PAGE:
The HTTP protocol includes encryption features, such as “Basic HTTP Authentication” and “Digest HTTP Authentication”, which are well supported by current browsers. Using either, every time you log your browser into a website with a username & password, the browser stores three pieces of information: the site’s hostname, your username, and your password. From then on, until you quit your browser, every time you visit any page on that site, your browser sends that username & password to the server. This is the same via both HTTP & HTTPS, but doesn’t apply to custom login code, such as forms and cookies; normally the easiest way to recognize Basic or Digest authentication is the separate window that pops up over the web page, prompting for username and password, and possibly “realm”; if it has logos or is inside a web page, it isn’t basic or digest authentication.

There are a lot of tricks, including scripting techniques to grab passwords from other sites, or fool a password manager (built into the browser or a separate program) into providing a password with little or no human confirmation, but it’s simply not possible to completely prevent people from sending their passwords for any site to ‘rogue’ pages on the same. In the simplest case, someone could copy the official Site X login page, make a private copy, and store the passwords entered or send them to a remote server. For bonus points, forward the credentials to the real login page, so the user gets logged in successfully and doesn’t notice anything is wrong.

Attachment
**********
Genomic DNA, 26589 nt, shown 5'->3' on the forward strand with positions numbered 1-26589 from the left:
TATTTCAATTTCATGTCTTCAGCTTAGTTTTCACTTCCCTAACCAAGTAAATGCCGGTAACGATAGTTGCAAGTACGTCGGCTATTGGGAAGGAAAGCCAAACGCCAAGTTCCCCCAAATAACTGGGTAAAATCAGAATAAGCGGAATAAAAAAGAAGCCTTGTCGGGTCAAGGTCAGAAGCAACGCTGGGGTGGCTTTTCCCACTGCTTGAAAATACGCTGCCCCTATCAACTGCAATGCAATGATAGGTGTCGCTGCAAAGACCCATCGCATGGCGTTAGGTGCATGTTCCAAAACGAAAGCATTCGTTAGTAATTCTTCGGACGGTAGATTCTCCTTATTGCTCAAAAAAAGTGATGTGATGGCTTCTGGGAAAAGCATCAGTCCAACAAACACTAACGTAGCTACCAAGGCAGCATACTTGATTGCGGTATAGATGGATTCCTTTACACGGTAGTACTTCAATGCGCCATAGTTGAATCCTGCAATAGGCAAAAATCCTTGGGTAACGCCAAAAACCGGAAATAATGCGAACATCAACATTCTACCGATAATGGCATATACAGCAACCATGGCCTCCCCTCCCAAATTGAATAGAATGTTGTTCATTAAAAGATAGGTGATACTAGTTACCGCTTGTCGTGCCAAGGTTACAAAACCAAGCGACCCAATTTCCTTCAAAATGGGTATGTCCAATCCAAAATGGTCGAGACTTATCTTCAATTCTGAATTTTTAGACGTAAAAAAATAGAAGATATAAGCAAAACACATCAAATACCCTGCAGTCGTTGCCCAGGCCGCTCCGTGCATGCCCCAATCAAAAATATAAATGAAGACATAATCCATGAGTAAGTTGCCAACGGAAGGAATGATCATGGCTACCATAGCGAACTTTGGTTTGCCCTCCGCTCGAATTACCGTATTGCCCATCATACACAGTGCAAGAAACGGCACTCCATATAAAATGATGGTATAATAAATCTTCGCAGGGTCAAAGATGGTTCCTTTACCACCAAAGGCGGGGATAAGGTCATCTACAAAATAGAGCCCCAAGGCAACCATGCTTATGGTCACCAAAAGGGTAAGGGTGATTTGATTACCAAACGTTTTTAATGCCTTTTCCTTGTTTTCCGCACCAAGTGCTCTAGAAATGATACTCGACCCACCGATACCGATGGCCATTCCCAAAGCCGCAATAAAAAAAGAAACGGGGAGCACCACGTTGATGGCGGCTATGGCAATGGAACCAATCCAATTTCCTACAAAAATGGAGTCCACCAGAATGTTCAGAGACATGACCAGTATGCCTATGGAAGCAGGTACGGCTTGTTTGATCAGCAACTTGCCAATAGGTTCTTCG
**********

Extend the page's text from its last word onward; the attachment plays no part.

For a long and interesting review of the issues, see the Firefox bug for a specific MySpace password capturing attack: A shorter page by the original reporter is at Note how difficult it is to solve a specific problem in a specific browser, and keep in mind that many browsers are in use (Firefox, IE6, IE7, Safari, Opera, Lynx, Konqueror, Nokia’s new browser, IE Mobile, the Palm browser, etc.). There will always be attacks that get past many of these browsers – the possibilities are too wide open, and there’s too much human desire for quick and convenient access to the web (otherwise password managers wouldn’t exist, and we’d use a different password for every site).

The same issues apply to cookies, although they are more flexible and thus more complicated.